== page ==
Our Strategic Options Report explains in detail how we have considered a range of technical, environmental, socio-economic and cost factors in determining the most suitable strategic option to take forward.
Network requirements and technology options considered
We are bound by Government policy, legislation, regulation and industry rules which dictate the balance that we need to strike when developing proposals and ultimately will determine whether individual proposals should proceed. This applies to all grid upgrades across the country.
To meet our obligations, we need to increase the capability of the network to transport more electricity from the North to the Midlands, whilst ensuring that customers are also able to connect to the network in the Creyke Beck area;
Currently, the network across the entire country, has a capacity of 11.6 GW of electricity between the North and the Midlands - across what we call the the B8 boundary. As explained in ‘The need for network reinforcement in the region' section, work will be carried out in the next decade to derive more capability from the existing network. Those works only increase the B8 boundary transfer capability to around 14 GW. With as much as 29 GW of transfer capability required by 2033 across the whole of the B8 boundary, new lines are needed.
In the Creyke Beck area, the amount of electricity connected to the network from existing and proposed sources, is expected to reach just over 13 GW by the early 2030s. The electricity transmission network connecting the area today is only capable of transporting just under 7 GW out of the Creyke Beck area, whilst remaining compliant with the Security and Quality of Supply Standards (SQSS) that the network is operated to. There is therefore a shortfall of around 6 GW of additional network capability needed out of the Creyke Beck area and across the B8 boundary.
There are different ways to transmit electricity – by onshore overhead lines and pylons, by underground cables, or through offshore subsea cables under the seabed which connect to onshore overhead lines. In looking at how we might best meet the need to carry more power across the B8 boundary and out of the Creyke Beck area, we have considered different types of technology. Each has different features that affect how, when and where it may or may not be appropriate to be used:
onshore 400,000 volt (400 kV) alternating current (AC) overhead lines and 400 kV AC underground cables;
offshore, including high voltage direct current (HVDC) cables; and
The geographic scope of each strategic option is also a significant factor. Shorter proposals are generally more efficient options. Shorter reinforcements are also usually associated withlower levels of environmental effects, lower capital and lifetime costs, and are, in general terms, more compliant with relevant policy guidance. As explained earlier, we have duties under the Electricity Act 1989, to develop proposals that are efficient, coordinated, and economical, and which have regard to people, places and the environment (the desirability of preserving amenity duty).
To facilitate the 6 GW increase in power flows across the B8 boundary and generation connections to Creyke Beck by 2031, five strategic options have been considered, including four onshore options and one subsea option.
Due to the number of proposed new generators and interconnectors connecting in the Creyke Beck area (11.4 GW contracted to connect at Creyke Beck and Salt End), all options must start from this location. A new double circuit electricity transmission reinforcement is required to maintain compliance with the SQSS.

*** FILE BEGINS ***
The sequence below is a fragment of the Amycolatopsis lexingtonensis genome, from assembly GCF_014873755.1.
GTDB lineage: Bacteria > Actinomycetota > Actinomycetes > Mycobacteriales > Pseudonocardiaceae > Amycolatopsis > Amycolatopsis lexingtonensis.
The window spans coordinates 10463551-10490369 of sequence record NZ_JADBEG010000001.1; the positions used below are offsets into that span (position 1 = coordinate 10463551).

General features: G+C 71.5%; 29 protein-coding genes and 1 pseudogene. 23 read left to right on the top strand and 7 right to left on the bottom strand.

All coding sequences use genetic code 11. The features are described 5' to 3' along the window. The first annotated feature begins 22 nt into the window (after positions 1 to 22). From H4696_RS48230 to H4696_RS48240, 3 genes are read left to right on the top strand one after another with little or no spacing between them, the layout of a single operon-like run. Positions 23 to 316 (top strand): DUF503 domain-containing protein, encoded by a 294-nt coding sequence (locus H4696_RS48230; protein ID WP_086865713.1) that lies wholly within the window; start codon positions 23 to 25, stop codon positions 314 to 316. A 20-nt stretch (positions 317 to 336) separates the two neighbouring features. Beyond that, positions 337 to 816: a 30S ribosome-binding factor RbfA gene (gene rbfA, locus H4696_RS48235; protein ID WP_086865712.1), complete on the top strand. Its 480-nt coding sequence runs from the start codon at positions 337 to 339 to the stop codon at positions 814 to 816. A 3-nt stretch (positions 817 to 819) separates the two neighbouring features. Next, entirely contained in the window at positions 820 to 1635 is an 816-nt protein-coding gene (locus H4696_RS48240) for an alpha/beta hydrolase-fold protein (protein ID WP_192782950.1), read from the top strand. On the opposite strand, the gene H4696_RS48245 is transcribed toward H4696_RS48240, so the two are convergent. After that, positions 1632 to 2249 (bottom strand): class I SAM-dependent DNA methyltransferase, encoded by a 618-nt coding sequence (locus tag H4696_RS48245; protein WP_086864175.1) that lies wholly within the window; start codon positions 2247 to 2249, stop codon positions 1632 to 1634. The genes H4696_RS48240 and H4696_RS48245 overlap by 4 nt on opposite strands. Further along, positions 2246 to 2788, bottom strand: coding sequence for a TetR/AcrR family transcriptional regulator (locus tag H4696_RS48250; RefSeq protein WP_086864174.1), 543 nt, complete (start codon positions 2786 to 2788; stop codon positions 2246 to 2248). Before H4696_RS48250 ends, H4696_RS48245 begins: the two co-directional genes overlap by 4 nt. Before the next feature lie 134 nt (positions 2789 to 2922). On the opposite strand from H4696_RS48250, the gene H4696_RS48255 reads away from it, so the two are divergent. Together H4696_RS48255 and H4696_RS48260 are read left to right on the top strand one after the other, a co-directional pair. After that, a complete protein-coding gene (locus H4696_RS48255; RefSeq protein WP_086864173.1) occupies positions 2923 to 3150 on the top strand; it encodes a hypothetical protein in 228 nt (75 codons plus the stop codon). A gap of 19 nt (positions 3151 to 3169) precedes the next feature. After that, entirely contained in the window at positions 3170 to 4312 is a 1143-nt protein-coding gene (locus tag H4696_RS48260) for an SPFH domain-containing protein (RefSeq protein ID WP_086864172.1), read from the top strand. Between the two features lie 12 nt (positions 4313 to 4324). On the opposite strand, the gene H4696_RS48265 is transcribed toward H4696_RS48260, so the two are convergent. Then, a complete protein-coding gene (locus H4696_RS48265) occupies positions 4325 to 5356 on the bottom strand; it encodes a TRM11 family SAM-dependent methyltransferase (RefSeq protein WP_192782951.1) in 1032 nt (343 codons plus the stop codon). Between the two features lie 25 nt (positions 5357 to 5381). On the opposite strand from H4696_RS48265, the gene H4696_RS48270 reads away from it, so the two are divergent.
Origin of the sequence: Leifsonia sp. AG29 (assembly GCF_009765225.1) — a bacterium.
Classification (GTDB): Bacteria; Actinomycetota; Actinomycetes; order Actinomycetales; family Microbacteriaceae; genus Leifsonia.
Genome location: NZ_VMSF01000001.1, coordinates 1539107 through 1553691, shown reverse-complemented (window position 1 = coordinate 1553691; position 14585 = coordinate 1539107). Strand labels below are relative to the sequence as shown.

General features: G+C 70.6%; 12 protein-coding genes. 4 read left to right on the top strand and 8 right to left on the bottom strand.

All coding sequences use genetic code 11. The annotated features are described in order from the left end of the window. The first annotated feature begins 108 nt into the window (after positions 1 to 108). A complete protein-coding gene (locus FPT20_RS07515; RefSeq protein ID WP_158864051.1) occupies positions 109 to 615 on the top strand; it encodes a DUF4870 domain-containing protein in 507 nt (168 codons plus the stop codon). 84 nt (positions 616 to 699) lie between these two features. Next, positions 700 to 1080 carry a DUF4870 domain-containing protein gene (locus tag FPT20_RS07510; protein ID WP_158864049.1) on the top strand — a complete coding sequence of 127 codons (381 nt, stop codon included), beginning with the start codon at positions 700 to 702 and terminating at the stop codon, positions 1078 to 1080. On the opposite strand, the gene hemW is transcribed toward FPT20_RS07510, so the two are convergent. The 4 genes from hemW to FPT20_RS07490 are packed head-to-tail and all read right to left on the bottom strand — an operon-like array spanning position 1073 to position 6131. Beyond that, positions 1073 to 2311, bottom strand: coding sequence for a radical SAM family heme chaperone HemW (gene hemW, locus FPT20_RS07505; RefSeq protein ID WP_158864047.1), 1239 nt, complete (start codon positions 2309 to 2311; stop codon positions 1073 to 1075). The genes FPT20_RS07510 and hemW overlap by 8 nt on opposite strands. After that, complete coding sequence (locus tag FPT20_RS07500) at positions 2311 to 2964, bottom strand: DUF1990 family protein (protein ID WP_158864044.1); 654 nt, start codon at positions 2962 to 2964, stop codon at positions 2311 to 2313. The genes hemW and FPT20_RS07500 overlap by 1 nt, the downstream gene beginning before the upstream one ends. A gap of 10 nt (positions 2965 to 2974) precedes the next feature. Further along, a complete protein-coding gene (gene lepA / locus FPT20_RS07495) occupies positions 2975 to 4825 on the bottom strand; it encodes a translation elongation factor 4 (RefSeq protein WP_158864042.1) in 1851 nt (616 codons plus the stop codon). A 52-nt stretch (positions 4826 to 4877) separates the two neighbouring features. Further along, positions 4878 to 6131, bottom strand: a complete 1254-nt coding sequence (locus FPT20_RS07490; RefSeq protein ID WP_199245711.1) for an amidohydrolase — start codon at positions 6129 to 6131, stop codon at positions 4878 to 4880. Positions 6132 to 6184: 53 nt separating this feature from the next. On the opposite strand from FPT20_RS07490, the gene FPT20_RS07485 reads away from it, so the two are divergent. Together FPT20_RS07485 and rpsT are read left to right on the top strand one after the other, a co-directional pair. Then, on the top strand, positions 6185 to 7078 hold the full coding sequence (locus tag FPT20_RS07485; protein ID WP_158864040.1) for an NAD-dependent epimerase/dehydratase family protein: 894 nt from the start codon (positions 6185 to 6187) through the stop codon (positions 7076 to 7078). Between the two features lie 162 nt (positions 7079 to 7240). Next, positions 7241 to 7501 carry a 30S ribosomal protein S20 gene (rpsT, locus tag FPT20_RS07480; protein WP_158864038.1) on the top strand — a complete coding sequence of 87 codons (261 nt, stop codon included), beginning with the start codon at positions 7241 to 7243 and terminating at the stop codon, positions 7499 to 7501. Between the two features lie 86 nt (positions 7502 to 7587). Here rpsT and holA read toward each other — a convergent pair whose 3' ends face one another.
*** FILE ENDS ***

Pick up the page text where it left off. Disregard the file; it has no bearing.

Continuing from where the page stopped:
Preferred strategic option
Of the five strategic options considered, a new 400 kV overhead electricity transmission line between a new substation near Creyke Beck and a new substation at High Marnham, approximately 90 km in length, is our emerging preference. It is this option that has therefore been taken forward for route corridor identification. This option is preferred because:
Value to consumers – We are required to strike a balance and make efficient, coordinated and economical investments that also have regard to the desirability of preserving amenity. Investing cost effectively benefits consumers as we try to bring forward proposals that are as affordable as possible to bill payers. The capital cost estimate for the new transmission circuits, including the overhead line and two required substations, is the lowest overall and the lifetime cost is substantially lower than the subsea option and lower than two of the three other onshore connection options. The use of AC overhead line technology, as opposed to underground cables, gas insulated lines and a HVDC underground connection, would also be the most cost-effective solution.
Environment and socio-economic – Each of the options appraised have their relative advantages and disadvantages. One of the key differentiators between options relates to overall route length which can impact the extent of environmental and socio-economic effects. Creyke Beck to High Marnham is the second shortest option.
Distance and system benefits – While this option would be approximately 10 km longer than the alternative option to Cottam, routeing the circuit to a new substation at High Marnham, would support future reinforcements and allow system efficiencies, including the proposed circuit upgrade from Brinsworth to Chesterfield to High Marnham. In comparing between onshore and subsea options, we have also discounted the latter from an economic and technological perspective, with the subsea HVDC solution resulting in a total distance approximately 110 km greater than our preferred onshore option.